Wellington: New Zealand’s Capital City


We spent last weekend in New Zealand’s capital city Wellington , a two-hour drive south of Palmerston North. The self-proclaimed Capital of Cool has a population just under 178,000 and it located on the southern tip of the North Island.

We centered our get-away on a Super Rugby Game between the Wellington Hurricanes and the Western (Australia) Force at Westpac Stadium.  The stadium was built in 2000 right on the waterfront and it seats 34,500 (about 9,000 more than Washington Grizzly Stadium). The Hurricanes won 22-16, improving their record to 6-2 on the season, but attendance was dismal. I would estimate there were less than 5,000 individuals in attendance. It was a bit chilly and windy, but the Friday night game did not disappoint, as the professional athletes on both teams played an exceptional match.

It would have been great to see the stadium filled up with crazy rugby fans, but it provided us with another great perspective to appreciate. Missoulians are so fortunate to have an exceptional program in Grizzly Football, which provides family-friendly exceptional entertainment with a game-day environment that rivals the best in the nation. UM Intercollegiate Athletics plays a significant role in bringing the community of Missoula together to rally around something larger than us, and they have a significantly positive economic impact on the Garden City.

Where's the crowd? Don't they know there's a Griz in attendance?!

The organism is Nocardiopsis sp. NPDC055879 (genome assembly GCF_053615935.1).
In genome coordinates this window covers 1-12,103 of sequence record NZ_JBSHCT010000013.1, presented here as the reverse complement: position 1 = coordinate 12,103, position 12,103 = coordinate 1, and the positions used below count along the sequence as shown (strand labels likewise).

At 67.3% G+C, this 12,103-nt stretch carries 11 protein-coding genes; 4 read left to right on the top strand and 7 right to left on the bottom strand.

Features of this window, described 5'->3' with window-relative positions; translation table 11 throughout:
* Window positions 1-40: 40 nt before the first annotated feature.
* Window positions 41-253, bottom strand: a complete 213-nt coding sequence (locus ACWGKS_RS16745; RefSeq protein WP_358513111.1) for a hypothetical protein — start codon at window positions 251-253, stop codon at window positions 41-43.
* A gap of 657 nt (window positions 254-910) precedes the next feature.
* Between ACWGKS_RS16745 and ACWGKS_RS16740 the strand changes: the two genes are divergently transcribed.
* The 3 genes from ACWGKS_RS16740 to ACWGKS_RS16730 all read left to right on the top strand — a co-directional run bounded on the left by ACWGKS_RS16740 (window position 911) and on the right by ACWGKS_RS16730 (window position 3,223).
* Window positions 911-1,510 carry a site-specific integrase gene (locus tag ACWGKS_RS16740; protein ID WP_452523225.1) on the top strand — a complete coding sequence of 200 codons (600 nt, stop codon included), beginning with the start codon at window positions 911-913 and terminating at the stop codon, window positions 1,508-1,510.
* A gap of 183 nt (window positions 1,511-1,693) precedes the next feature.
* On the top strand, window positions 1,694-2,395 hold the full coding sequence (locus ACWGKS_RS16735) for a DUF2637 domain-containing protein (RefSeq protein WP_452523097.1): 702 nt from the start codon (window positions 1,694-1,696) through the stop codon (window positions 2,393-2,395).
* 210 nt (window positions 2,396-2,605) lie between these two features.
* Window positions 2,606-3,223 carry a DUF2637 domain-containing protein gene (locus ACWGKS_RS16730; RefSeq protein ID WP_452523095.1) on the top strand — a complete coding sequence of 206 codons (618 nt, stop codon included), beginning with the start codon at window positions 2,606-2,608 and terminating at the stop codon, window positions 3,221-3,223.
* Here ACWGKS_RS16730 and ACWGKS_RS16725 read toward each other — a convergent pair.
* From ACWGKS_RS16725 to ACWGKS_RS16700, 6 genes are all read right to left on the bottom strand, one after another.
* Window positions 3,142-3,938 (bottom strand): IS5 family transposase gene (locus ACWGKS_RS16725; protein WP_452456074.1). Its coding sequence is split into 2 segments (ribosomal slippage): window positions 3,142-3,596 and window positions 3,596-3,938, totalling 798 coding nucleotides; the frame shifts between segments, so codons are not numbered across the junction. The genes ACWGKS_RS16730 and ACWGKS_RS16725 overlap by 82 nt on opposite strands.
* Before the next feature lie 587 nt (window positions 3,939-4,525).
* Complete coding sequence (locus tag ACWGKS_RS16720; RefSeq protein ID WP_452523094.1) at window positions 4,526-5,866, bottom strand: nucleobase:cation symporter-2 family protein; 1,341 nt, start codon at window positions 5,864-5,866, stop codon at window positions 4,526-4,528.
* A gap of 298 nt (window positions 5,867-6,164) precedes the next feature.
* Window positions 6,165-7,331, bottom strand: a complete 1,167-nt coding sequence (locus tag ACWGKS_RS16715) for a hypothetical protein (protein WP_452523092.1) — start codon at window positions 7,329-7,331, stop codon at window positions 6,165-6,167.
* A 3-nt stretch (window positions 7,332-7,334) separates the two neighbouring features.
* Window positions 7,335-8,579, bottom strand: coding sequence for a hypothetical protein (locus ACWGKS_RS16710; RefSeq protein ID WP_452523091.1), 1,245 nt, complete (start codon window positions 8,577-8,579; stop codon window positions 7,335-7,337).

Where’s the crowd? Don’t they know there’s a Griz in attendance?!

Back in Wellington, we stayed at a hotel in Upper Hutt, about a 25-minute drive from the city center, due to the high price point of lodging. We took a drive around the city, then picked up University of Montana student Tim Friendson, who is currently studying abroad at Massey University in the capital city.

Tom and Tim Friendson

Tom and UM student, Tim Friendson.

We spent some time downtown, including the well-known Cuba Street outdoor pedestrian mall, had lunch and a beer, then spent the entire afternoon at the most spectacular museum I have ever seen!

The Te Papa Museum is truly incredible! Opened in 1998, the Te Papa building is on the Wellington waterfront and houses six floors (36,000 square meters) of exhibition space, plus a café and a couple of gift shops, all dedicated to the culture and the environment of New Zealand. With history dating back to 1865, Te Papa is the country’s national museum and appears well cared for and loved.

Maddy and me at the Te Papa Museum.

Maddy and me at the Te Papa Museum.

Our final day we actually returned to Te Papa to see one last exhibit we missed out on the previous day, then we went to the Farmers’ Market, zipped through the Wellington Library (which was fabulous) and took the Cable Car up to the Botanical Gardens and the Carter Observatory, both of which overlook the entire city and bay of Wellington.  We had a quick sandwich for lunch and then hit the road back to Palmerston North about 4 pm on Sunday.

There is a great amount of Wellington we didn’t see, but we had a great time in the Capital of Cool. It’s a lively port town with exceptional destinations, clean streets, well-built waterfront, an abundance of bars and restaurants, and entertainment galore.




Linda McCarthy has served as Executive Director of the Missoula Downtown Association since 1999. Prior to that, she served as a Sports Information Director for Grizzly Athletics for 10 years. She is a two-time graduate of The University of Montana, where her husband, Tom Gallagher, is a professor in the Applied Computing and Electronics Program at Missoula College. Her daughter, Maddy Gallagher, is an outgoing and kind 11-year-old who has spent all of her school years at Lewis & Clark Elementary. They can be reached via email at: tomlinda@centric.net.